IT security firm McAfee has published the “McAfee Labs Threats Report: Fourth Quarter 2013.” The report focuses on the connection between the underground market and the recent increase in point-of-sale (POS) attacks.
Experts highlight the fact that many of the attacks involving POS malware have relied on relatively unsophisticated technologies. Most cybercriminals simply purchased “off the shelf” malware from underground markets and customized them to meet their specific needs.
Researchers have uncovered a total of 40 million payment card records being sold on cybercrime websites. Most of the information has been stolen in 1-4 million batches.
“The fourth quarter of 2013 will be remembered as the period when cybercrime became ‘real’ for more people than ever before,” noted Vincent Weafer, senior vice president for McAfee Labs.
“These cyber thefts occurred at a time when most people were focused on their holiday shopping and when the industry wanted people to feel secure and confident in their purchases. The impact of these attacks will be felt both at the kitchen table as well as the boardroom table,” Weafer added.
“For security practitioners, the ‘off the shelf’ genesis of some of these crime campaigns, the scale of operations, and the ease of digitally monetizing stolen customer data all represent a coming of age for both Cybercrime-as-a-Service and the ‘dark web’ overall.”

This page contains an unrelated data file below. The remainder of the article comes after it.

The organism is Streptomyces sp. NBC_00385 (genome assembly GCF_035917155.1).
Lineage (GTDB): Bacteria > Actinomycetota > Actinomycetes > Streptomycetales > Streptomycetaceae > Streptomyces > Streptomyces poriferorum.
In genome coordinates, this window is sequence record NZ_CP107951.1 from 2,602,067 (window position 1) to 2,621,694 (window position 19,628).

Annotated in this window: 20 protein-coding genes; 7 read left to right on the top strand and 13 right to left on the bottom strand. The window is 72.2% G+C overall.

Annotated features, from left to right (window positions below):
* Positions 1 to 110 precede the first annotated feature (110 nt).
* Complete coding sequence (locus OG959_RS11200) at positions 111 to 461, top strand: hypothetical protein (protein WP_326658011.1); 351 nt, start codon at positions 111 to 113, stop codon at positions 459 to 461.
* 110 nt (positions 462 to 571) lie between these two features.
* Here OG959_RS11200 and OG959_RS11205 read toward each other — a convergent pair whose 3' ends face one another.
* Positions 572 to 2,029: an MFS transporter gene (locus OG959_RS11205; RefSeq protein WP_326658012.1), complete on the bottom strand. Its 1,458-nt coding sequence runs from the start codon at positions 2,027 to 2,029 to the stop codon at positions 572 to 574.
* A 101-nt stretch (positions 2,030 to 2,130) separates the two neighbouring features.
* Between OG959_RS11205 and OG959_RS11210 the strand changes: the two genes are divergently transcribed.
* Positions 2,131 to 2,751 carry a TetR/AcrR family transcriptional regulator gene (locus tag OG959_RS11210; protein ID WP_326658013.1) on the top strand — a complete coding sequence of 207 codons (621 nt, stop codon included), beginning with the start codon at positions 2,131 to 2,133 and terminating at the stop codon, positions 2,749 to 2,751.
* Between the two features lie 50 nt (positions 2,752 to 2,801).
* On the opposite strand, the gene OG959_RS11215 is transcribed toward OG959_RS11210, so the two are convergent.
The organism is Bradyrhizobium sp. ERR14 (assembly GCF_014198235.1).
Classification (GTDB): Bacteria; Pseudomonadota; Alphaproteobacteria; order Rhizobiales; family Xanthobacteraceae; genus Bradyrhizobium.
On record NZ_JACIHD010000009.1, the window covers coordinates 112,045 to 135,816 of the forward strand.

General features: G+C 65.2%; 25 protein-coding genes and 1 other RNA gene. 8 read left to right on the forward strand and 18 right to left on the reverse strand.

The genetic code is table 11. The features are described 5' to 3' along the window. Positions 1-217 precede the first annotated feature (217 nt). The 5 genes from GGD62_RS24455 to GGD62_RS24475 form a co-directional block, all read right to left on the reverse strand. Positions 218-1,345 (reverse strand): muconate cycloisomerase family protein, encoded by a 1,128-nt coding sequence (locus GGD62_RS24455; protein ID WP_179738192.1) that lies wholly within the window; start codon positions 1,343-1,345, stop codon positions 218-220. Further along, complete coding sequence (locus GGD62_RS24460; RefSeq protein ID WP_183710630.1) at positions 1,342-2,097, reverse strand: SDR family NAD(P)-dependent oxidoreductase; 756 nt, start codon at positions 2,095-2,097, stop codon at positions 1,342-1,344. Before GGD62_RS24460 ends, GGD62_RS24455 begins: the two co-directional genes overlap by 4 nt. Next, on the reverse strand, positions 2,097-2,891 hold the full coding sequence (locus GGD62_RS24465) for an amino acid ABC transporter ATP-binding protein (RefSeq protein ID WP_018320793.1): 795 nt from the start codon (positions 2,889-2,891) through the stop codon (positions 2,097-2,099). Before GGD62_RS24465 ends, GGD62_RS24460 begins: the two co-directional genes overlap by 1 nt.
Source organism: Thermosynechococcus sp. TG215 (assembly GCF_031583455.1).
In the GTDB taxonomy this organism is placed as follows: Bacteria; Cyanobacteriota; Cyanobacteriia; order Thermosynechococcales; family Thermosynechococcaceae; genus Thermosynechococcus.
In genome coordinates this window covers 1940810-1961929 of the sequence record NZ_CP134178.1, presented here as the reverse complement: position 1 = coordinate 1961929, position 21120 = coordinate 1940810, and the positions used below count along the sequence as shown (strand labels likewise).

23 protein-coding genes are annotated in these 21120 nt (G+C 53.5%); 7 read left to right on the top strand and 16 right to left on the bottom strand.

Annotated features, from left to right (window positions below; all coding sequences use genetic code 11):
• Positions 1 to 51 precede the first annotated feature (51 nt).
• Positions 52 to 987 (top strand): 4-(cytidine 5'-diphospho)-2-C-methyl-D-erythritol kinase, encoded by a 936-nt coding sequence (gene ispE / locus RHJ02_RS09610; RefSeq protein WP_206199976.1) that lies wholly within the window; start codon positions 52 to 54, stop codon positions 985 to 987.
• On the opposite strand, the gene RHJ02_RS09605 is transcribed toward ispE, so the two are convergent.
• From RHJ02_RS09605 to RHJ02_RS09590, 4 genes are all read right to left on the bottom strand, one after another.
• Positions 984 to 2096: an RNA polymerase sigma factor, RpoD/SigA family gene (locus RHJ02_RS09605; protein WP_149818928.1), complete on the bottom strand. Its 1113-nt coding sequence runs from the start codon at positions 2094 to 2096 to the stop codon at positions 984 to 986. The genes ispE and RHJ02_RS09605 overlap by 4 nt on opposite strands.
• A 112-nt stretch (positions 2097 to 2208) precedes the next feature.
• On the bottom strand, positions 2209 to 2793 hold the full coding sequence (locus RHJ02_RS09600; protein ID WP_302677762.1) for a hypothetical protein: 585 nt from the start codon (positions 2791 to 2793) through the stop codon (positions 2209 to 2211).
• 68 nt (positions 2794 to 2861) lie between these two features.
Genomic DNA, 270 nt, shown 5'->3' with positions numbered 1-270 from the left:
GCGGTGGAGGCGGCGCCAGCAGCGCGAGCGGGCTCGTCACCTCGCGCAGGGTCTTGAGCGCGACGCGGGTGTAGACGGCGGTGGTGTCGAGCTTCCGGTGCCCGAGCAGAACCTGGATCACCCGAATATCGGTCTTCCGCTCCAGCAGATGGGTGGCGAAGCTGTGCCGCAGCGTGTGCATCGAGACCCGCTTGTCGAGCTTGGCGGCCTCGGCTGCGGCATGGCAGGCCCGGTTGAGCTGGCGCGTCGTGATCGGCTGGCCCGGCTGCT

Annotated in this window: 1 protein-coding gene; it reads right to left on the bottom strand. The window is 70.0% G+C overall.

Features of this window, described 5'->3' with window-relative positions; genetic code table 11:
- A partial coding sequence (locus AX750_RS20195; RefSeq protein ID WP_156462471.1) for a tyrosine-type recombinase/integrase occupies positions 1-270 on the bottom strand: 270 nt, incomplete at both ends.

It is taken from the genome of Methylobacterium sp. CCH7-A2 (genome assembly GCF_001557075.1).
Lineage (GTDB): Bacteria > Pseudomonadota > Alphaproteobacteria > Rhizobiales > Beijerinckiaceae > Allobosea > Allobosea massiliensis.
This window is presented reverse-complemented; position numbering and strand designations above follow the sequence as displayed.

In addition to POS attacks, the report also highlights the increase in signed malware. McAfee says its database contains over 8 million samples, 2.3 million of which were discovered in Q4 of 2013.
The samples include malware signed with stolen, purchased or abused digital certificates. However, experts believe the 52% increase is due to rogue Content Delivery Networks (CDNs).
These services enable cybercriminals to distribute malware by wrapping it in a signed installer.
“Although the expansion of the CA and CDN industries has dramatically lowered the cost of developing and issuing software for developers, the standards for qualifying the identity of the publisher have also decreased dramatically,” Weafer said.
“We will need to learn to place more trust in the reputation of the vendor that signed the file, and less trust in the simple presence of a certificate.”
In addition to POS attacks and digitally signed malware, the report also reveals that the number of new mobile malware samples has increased by 197% compared to the end of 2012.
As far as ransomware is concerned, their number has doubled since the fourth quarter of 2012.
The complete McAfee Threats Report for Q4 2014 is available on the company’s website.